Boris Johnson Rules Out Windfall Tax On Oil Companies Despite Bumper BP Profits

The PM's comments appeared to put him at odds with Rishi Sunak, who has said he could introduce a one-off levy.
Boris Johnson and Rishi Sunak are at odds over a windfall tax.
Boris Johnson and Rishi Sunak are at odds over a windfall tax.
Dan Kitwood via PA Wire/PA Images

Boris Johnson has ruled out imposing a windfall tax on oil and gas companies - despite BP posting bumper profits this morning.

The oil giant announced an underlying profit of £5bn, more than double last year’s figure and their biggest surplus in over a decade, thanks to soaring oil prices.

But the prime minister rejected calls from opposition parties to impose a one-off levy on the companies, and to use the cash to help families cope with the cost of living crisis.

The Prime Minister told ITV’s Good Morning Britain that would “discourage them from making the investments that we want to see that will, in the end, keep energy price prices lower for everybody”.

He added: “We have a short-term hit caused by the spike in energy prices across the world.

“If we respond by driving up prices and costs across the board in this country, responding by the government stepping in and driving up inflation, that will hit everybody.

“And that will mean that people’s interest rates on their mortgages go up, the cost of borrowing goes up, and we face an even worse problem.”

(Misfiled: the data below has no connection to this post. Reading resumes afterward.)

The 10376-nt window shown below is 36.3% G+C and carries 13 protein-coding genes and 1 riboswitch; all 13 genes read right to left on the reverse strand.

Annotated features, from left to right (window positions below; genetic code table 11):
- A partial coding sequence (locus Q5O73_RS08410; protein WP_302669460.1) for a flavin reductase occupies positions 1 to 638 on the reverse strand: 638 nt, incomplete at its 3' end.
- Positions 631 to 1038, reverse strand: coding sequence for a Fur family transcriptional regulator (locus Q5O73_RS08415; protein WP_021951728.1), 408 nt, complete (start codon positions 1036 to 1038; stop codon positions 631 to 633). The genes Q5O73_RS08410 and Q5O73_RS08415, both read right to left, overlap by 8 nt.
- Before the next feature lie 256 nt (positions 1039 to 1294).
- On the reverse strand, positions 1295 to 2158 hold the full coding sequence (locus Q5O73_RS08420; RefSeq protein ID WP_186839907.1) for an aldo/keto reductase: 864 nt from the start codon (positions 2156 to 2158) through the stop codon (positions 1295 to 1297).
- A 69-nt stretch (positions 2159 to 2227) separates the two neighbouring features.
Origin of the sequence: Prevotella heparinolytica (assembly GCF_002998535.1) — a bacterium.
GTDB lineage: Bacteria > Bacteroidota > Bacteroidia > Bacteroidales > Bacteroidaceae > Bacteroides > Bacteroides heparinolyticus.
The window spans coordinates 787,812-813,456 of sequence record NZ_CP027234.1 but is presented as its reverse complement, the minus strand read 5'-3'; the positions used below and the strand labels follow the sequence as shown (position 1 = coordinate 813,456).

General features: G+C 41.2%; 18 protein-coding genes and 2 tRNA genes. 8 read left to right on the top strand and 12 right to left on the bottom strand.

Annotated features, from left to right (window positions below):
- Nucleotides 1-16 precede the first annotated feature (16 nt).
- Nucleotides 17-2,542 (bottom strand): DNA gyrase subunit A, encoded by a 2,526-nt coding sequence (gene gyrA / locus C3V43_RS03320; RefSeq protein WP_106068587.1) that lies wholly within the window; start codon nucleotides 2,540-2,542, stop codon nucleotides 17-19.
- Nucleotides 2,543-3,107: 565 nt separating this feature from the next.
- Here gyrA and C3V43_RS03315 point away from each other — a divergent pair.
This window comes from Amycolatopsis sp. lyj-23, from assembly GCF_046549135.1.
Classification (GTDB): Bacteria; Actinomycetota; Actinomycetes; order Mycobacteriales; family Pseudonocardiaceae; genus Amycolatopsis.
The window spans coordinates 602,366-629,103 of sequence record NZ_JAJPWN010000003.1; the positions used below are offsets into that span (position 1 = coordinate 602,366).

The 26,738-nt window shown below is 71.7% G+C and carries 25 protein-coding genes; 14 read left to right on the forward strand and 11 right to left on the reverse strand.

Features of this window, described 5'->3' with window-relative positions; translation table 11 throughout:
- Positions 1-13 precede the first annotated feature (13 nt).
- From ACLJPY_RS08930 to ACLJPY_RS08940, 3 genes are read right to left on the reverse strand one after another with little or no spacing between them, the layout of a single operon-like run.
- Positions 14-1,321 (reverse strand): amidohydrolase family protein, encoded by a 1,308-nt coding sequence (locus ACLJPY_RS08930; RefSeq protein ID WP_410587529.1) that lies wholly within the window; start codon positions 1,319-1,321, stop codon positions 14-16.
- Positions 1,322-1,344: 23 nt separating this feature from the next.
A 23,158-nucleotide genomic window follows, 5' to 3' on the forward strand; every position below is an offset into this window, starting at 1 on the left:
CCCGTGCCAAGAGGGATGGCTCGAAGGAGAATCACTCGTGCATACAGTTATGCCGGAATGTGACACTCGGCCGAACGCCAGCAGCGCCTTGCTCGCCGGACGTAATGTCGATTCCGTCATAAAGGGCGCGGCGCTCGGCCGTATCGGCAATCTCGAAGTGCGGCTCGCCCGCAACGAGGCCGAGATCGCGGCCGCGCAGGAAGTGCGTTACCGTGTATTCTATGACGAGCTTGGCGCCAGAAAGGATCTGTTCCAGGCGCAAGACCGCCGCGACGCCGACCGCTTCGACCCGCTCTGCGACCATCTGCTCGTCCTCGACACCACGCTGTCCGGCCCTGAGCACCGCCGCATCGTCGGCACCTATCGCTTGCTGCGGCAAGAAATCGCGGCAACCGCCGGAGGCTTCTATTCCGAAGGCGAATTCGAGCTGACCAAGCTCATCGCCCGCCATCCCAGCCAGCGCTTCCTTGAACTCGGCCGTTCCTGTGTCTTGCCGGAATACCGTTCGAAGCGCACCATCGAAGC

His comments appeared to put him at odds with chancellor Rishi Sunak, who last week told Mumsnet that he had not ruled out a windfall tax.

He said: “What I would say is that if we don’t see that type of investment coming forward and companies are not going to make those investments in our country and energy security, then of course that’s something I would look at and nothing is ever off the table in these things.”

The cabinet split on the issue was highlighted on Sunday when business secretary Kwasi Kwarteng said he was also opposed to a windfall tax.

He told Sky News: ”“I’ve never been a supporter of windfall taxes, I’ve been very clear about that publicly. I think they discourage investment.”

Labour leader Keir Starmer said BP’s profits demonstrated that a windfall tax is the “right approach”.

He told BBC Breakfast: “I think those figures reinforce the case that we’ve been making, which is that, with so many people struggling to pay their energy bills, we should have a windfall tax on oil and gas companies in the North Sea who have made more profit than they were expecting.

“Have a windfall tax on that and use that to help people with their energy bills, up to £600 for those who need it most.”

Lib Dem leader Ed Davey said: “The Conservative government’s refusal to introduce a windfall tax on the super profits of oil companies is becoming impossible to justify.

“BP is raking in eye-watering profits while millions of people struggle to pay the bills. It is an unforgivable lack of leadership from Boris Johnson at a time of national crisis.”


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